Tuesday, January 10, 2012
If You Want More Local Food, Stop Criminalizing Family Farmers
On Wednesday January, 11 Wisconsin dairy farmer Vernon Herschberger must appear before a county judge in Baraboo, WI. His crime? Providing unpasteurized dairy products from his small herd of about twenty pastured cows to members of his own buying club. Half way across the continent in Maine, Daniel Brown, another family farmer with a small livestock herd was notified last November that he was being sued by the state for selling food and milk without a license. At the time he was milking one Jersey cow.
In Valencio County, New Mexico, the Hispano Chamber of Commerce was forced to cancel its popular Matanza Festival set for Jan. 28th under pressure from the USDA which said the centuries old tradition of processing and serving pigs on site could no longer be done outside of a federally certified slaughter facility. Last July in Oak Park, Minnesota bureaucrats threatened Julie Bass with up to three months in jail for daring to grow vegetables in her own front yard. In September, Adam Guerroro was ordered to remove his kitchen garden because it was deemed a “public nuisance” by Memphis, Tennessee officials. Apparently, Michelle Obama’s victory garden at the White House falls under a different jurisdiction.
This government crackdown on family farmers is absurd given the current sordid state of our food/farm system and the urgent need to relocalize agriculture for the sake of our health, as well as that of the planet. Study after study has shown that the most dangerous food is usually that which has endured the most processing and traveled the furthest.
“With millions of Americans contracting food borne illnesses each year, the USDA is committed to supporting research that improves the safety of our nation’s food system,” wrote USDA Deputy Secretary Kathleen Merrigan in the December 2011 issue of Agriview. In the same issue, it was also revealed that U.S. meat and milk exports had failed to pass the European Union’s standard for drug residues. Deborah Cera, leader of the drug compliance team at the FDA’s Center for Veterinary Medicine, admitted there were many violations involving scores of drugs in U.S. livestock. In a November 2011 article in the Wisconsin State Farmer, Kim Brown-Pokorny of the WI Veterinary Medical Association, warned that Wisconsin was the worst violator nationwide in terms of illegal drug residues in the meat of culled dairy cows. Yet, there was no mention in either article of prosecuting or penalizing these drug users or even informing U.S. consumers of this obvious food safety threat.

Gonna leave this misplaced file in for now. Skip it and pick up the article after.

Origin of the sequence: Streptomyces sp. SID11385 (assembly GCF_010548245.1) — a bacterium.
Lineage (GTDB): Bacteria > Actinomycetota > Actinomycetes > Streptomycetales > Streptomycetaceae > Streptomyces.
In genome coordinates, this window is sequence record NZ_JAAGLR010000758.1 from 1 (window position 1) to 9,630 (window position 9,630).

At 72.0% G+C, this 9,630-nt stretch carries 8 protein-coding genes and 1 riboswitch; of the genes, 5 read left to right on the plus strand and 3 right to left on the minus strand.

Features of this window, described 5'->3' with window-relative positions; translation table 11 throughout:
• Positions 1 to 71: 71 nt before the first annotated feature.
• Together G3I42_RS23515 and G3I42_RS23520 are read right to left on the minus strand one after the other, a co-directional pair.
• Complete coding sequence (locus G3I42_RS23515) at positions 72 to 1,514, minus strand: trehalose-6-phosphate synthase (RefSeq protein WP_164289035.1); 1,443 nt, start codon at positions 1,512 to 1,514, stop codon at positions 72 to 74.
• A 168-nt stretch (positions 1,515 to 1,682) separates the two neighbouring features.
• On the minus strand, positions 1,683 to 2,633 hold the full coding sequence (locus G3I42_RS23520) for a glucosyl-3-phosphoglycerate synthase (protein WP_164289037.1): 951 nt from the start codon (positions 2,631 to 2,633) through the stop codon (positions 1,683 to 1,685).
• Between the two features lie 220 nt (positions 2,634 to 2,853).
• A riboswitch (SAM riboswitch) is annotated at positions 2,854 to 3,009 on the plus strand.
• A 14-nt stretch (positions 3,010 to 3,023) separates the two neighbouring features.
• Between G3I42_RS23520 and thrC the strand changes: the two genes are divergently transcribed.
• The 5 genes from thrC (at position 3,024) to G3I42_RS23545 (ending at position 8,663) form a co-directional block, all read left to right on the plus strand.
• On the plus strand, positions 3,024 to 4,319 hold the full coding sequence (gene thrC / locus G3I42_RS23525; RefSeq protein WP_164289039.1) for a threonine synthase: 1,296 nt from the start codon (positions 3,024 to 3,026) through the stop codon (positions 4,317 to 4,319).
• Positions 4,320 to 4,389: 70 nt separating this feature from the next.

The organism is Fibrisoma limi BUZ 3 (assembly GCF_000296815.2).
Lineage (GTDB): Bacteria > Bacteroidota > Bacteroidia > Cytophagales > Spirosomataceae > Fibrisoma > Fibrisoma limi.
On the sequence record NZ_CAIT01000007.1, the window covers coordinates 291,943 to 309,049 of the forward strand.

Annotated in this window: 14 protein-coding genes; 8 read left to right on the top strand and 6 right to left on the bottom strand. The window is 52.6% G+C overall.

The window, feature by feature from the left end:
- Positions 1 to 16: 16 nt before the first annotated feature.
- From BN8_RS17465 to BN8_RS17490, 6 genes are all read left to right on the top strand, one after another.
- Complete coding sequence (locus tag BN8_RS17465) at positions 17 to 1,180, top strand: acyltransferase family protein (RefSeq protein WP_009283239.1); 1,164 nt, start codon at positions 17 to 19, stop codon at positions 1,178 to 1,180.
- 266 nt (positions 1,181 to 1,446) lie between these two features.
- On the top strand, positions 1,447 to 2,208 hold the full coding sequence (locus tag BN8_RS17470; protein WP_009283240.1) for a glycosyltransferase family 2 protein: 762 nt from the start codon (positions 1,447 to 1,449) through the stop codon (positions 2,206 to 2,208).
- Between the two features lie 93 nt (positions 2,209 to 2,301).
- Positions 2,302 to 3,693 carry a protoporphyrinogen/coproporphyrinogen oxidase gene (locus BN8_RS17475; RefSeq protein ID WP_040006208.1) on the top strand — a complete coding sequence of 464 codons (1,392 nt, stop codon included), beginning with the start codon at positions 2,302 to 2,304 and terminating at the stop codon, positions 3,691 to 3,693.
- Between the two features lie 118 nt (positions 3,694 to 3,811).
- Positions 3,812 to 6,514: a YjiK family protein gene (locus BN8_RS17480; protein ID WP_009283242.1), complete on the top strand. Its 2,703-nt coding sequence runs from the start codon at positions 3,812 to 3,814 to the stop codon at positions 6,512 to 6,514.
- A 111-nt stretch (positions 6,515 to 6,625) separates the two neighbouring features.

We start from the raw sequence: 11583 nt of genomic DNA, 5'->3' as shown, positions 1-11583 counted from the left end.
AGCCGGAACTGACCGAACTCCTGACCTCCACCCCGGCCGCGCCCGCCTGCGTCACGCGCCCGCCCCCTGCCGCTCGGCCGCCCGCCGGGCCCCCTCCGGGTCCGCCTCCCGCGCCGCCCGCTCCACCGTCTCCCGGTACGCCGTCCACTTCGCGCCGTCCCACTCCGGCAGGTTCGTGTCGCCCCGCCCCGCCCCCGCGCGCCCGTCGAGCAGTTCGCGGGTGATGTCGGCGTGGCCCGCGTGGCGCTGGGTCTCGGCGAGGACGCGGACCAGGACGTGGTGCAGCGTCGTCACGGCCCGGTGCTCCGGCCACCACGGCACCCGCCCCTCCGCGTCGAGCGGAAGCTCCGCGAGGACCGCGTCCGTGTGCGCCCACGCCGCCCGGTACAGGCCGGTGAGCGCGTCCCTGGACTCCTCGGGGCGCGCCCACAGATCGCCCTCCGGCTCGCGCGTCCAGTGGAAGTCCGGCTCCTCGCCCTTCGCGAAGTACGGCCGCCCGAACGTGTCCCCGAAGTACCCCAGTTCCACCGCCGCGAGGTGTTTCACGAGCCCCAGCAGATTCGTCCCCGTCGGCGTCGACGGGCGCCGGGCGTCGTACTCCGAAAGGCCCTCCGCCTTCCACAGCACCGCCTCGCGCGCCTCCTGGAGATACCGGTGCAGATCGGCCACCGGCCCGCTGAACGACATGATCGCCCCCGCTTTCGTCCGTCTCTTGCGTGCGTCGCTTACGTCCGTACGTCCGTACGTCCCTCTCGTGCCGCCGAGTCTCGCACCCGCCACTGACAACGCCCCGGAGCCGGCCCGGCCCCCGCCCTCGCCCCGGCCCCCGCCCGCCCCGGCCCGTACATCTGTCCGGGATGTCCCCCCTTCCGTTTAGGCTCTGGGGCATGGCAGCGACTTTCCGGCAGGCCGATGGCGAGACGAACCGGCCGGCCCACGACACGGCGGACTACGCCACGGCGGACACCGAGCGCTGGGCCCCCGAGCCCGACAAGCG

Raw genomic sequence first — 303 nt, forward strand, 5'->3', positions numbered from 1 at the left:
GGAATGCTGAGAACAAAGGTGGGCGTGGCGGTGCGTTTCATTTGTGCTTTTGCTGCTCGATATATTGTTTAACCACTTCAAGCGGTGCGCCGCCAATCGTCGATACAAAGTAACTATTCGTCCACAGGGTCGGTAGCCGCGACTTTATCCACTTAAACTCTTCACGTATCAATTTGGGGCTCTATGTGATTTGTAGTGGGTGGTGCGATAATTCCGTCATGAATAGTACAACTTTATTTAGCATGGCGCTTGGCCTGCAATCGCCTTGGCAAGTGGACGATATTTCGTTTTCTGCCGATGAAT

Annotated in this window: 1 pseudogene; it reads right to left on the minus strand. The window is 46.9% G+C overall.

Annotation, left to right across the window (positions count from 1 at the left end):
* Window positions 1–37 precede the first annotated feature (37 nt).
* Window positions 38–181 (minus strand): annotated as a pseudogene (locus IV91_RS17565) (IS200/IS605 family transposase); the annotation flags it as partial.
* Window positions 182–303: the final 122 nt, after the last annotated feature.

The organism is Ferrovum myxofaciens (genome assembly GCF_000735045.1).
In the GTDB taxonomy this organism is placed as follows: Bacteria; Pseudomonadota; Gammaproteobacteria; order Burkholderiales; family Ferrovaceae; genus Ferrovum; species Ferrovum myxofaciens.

On January 4, 2012 the FDA announced it would finally ban the use of cephalosporins in livestock by April. Of course, this is but one small group of antibiotics representing less than .00032% of the 29 million pounds fed to livestock each year. Doctors use barely 20% of antibiotics in the U.S. to treat human disease – the other 80% are used on livestock to make them grow faster, and this reckless application is driving the evolution of antibiotic resistant pathogens that now plague our hospitals.
Meanwhile, the USDA, FDA, and various state agricultural agencies are squandering millions in scarce taxpayer dollars to criminalize small family farmers who are at the forefront of providing healthy and nutritious fresh food to their communities. For instance, according to an August 25, 2011 Natural News story, the WI Dept of Agriculture and Consumer Protection (DATCP) receives up to $80,000 a month from the FDA to wage its current crackdown on raw milk. The FDA even flew several of its officials out to Wisconsin to join DATCP colleagues for surveillance operations of local farmers' markets. This taxpayer subsidized harassment is reminiscent of the discredited National Animal Identification System (NAIS) which was also fueled by millions in USDA dollars funneled to DATCP for the unapproved registration and “identity theft” of family farmers simply to meet compliance quotas.
It is time citizens told elected officials and the public servants within government agencies whose supposed mission is to safeguard our nation’s food supply that enough is enough. Producing and consuming fresh local food is not a crime. In fact, every community should have the right to determine what they grow, raise, and eat – this is the underlying principle behind food sovereignty, first elaborated in 1996 by La Via Campesina, the largest umbrella organization for small family farmers in the world.
In March 2011 the citizens of Sedgwick, Maine passed the first Local Food and Community Self-Governance Ordinance. The ordinance states in part that “producers and processors of local foods are exempt from licensure and inspection when the producer is selling directly to a consumer intending to use the product for home consumption, or if the foods are sold at a community social event. Citizens have the right to produce, process, purchase and consume local foods of their choosing, and it shall be unlawful for any law or regulation adopted by the state or federal government to interfere with these rights.” Since then similar local food ordinances have been adopted by other towns in Maine, California, Vermont, and Massachussetts.
If people in Wisconsin want to enjoy access to fresh local food from family farmers in the future they may need to pass similar ordinances here. Otherwise, corrupt government under the sway of corporate agribusiness will make sure they have no choice at all.